New Concern Over Issuing IRS Forms 8609

Published by Mark Shelburne, Thomas Stagg on Monday, February 10, 2020 - 12:00am

Developers and investors have been interested in timely issuance of Internal Revenue Service (IRS) Form 8609 since the beginning of the low-income housing tax credit (LIHTC). However, a law that recently went into effect has greatly increased the stakes.

The Bipartisan Budget Act of 2015 created the centralized partnership audit regime (CPAR). In addition to other provisions, CPAR created a new process for amending or making changes to certain federal partnership tax returns effective for tax years beginning after Dec. 31, 2017. The result is most partnerships are no longer allowed to amend a tax return after its extended due date. Instead, a partnership now does what is called an administrative adjustment request (AAR).

In the past when partnership did not have the Form 8609 by their extended due date, it would amend the return upon receipt to claim the LIHTCs for the applicable tax year. However, under CPAR, the investor will have to claim the LIHTCs on the tax return for the year in which the AAR is filed.

To take a hypothetical example, assume a partnership placed buildings in service between July 2018 and May 2019. The taxpayer submitted the final cost certification and all documents to the agency on Aug. 1, 2019. The allocating agency issued the Form 8609 in January 2020. Because the due date for the 2018 return was Sept. 15, 2019 the partnership must do an AAR, meaning the 2018 LIHTCs would now be claimed on the 2020 tax return. Therefore, the investor would not be able to use the 2018 LIHTCs to offset 2018 taxes and would not realize the tax benefit until two years later than anticipated.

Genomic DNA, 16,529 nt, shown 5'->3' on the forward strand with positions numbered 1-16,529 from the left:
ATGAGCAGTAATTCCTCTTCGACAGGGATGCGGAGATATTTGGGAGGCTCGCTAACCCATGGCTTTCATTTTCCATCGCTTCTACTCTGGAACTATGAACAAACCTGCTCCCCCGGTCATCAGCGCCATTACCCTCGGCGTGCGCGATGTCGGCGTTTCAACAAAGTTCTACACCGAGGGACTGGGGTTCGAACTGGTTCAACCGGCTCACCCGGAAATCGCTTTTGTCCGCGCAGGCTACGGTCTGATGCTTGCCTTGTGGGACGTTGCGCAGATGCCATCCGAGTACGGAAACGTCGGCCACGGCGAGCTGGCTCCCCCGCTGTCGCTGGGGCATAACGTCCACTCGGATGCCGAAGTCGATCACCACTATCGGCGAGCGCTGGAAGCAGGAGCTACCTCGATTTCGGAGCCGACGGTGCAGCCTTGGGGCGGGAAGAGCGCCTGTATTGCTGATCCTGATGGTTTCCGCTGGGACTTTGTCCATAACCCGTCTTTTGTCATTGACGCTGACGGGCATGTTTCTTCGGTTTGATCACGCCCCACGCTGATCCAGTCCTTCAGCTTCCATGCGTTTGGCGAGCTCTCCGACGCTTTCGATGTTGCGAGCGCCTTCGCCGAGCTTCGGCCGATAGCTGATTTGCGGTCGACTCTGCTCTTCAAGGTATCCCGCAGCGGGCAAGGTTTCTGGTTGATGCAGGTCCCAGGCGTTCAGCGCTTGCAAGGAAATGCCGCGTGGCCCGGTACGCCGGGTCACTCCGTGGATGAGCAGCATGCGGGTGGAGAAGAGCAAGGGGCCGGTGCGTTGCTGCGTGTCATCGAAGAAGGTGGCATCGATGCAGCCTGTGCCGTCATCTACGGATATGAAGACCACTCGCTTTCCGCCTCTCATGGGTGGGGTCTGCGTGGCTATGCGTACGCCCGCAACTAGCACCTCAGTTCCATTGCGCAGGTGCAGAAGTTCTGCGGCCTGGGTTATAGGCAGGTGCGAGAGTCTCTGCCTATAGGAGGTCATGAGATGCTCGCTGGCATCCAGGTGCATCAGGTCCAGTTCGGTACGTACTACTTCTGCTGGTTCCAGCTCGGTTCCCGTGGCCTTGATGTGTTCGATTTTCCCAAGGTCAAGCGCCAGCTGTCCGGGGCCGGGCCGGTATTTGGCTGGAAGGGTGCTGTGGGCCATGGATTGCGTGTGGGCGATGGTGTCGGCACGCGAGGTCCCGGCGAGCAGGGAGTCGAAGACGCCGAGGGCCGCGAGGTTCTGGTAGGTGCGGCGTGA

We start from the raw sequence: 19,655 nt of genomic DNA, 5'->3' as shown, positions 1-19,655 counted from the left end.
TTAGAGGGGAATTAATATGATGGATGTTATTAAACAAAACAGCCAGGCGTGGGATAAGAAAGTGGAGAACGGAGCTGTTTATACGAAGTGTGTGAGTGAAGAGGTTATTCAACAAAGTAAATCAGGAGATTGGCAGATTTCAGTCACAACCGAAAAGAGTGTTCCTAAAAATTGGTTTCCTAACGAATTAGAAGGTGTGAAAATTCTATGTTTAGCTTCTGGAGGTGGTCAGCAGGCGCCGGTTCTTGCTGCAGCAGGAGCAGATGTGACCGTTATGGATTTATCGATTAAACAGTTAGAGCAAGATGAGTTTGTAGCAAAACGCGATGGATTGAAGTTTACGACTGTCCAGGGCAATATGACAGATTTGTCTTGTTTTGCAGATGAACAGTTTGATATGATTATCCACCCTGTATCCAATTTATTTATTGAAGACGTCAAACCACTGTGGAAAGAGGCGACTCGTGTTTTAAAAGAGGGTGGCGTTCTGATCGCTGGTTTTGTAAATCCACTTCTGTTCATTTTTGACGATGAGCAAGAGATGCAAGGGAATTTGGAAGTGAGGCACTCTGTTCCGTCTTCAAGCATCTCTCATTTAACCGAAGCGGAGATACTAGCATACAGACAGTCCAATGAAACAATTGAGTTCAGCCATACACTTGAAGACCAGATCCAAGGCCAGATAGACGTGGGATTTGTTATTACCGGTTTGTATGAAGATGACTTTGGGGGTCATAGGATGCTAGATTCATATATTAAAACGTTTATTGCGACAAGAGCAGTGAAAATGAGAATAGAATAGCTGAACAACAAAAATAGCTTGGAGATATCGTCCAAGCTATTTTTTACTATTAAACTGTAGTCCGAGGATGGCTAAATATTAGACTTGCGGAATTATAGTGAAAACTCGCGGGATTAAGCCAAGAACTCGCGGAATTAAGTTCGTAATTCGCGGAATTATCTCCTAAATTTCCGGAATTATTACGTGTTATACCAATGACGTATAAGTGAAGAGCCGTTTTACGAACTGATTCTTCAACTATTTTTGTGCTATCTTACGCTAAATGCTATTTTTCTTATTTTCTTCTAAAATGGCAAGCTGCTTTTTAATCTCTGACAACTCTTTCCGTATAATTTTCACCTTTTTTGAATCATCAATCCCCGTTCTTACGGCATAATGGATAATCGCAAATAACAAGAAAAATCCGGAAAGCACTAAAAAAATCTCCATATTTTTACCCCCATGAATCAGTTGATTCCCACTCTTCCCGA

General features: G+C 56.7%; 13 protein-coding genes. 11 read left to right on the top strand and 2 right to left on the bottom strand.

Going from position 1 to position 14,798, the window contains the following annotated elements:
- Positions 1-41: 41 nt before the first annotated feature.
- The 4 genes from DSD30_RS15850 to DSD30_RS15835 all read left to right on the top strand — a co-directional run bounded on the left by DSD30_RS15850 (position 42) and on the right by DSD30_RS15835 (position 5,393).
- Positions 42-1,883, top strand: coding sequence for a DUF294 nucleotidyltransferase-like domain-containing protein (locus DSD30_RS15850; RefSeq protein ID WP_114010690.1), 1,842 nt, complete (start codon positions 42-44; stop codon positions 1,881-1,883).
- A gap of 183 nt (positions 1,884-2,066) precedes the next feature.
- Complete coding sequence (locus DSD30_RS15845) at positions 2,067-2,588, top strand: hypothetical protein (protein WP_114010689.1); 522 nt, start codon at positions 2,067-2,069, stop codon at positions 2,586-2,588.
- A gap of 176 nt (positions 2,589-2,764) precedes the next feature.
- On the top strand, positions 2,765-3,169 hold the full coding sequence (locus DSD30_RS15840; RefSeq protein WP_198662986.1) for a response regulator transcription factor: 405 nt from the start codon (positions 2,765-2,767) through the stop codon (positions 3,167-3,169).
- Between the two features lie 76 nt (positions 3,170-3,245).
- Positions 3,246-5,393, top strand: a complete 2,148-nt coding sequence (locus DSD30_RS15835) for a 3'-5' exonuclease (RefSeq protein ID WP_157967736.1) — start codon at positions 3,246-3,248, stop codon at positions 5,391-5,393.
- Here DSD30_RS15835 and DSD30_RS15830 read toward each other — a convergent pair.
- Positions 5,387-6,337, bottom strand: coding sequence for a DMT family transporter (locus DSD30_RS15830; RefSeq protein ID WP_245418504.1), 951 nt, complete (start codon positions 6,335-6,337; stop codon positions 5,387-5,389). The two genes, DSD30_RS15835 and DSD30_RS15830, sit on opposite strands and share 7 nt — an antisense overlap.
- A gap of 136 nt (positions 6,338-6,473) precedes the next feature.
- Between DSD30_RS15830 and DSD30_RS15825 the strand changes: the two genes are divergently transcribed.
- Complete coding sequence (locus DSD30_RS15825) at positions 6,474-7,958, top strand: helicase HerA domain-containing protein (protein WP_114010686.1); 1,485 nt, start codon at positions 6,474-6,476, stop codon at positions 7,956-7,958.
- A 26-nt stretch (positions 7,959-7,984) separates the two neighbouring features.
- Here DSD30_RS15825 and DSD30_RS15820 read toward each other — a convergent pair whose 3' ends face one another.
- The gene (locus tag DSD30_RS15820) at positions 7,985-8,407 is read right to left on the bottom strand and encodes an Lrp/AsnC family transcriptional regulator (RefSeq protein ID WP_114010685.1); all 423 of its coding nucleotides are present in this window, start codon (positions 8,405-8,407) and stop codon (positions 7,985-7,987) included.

Such an outcome has immediate and potentially long-term consequences. The former is less of a return to the investor due to the time value of money (realizing tax benefits in later years than anticipated). Due to the reduced yield, the investor response may be to impose some form of compensation (known as a timing adjuster), usually in the form of a reduced equity contribution. As a result, the property has less benefit from the LIHTC program for the same amount of allocation. The additional debt and/or deferred fee can cause a strain on cash flows.

The possible secondary effect is on allocating agencies. As the effects of CPAR grow in consequence, so will the pressure to issue Forms 8609 quickly. Agencies are already working as quickly as they can. Unfortunately, many do not have the option of either adding staff or forgoing other tasks. However, agencies will likely see even more demands to process Forms 8609, even if it means not being able to conduct as thorough reviews as they would like, because issuing even one day after the extended due date of the tax return will result in a one-year delay in the investors’ ability to claim LIHTCs.

However, the above is all premised on the current IRS expectation that investors not claim LIHTCs until after an agency issues the Form 8609. Changing that requirement would release the pressure without losing any of the necessary oversight. In fact, it actually would allow adequate time for agency review. Historic tax credits (HTC) had similar issues in the past due to the time involved with receiving Part 3 (the Form 8609 equivalent in the HTC world), but taxpayers have special guidance that allows for the Part 3 to be provided on the first tax return following final sign-off from the National Park Service.  A similar rule for LIHTC would be helpful in preserving the maximum benefit of the LIHTC to the property.

Various parties, including Novogradac and the LIHTC Working Group, are working on a solution. In the meantime, LIHTC property owners should do everything possible to submit complete cost certifications to the agency as quickly as possible.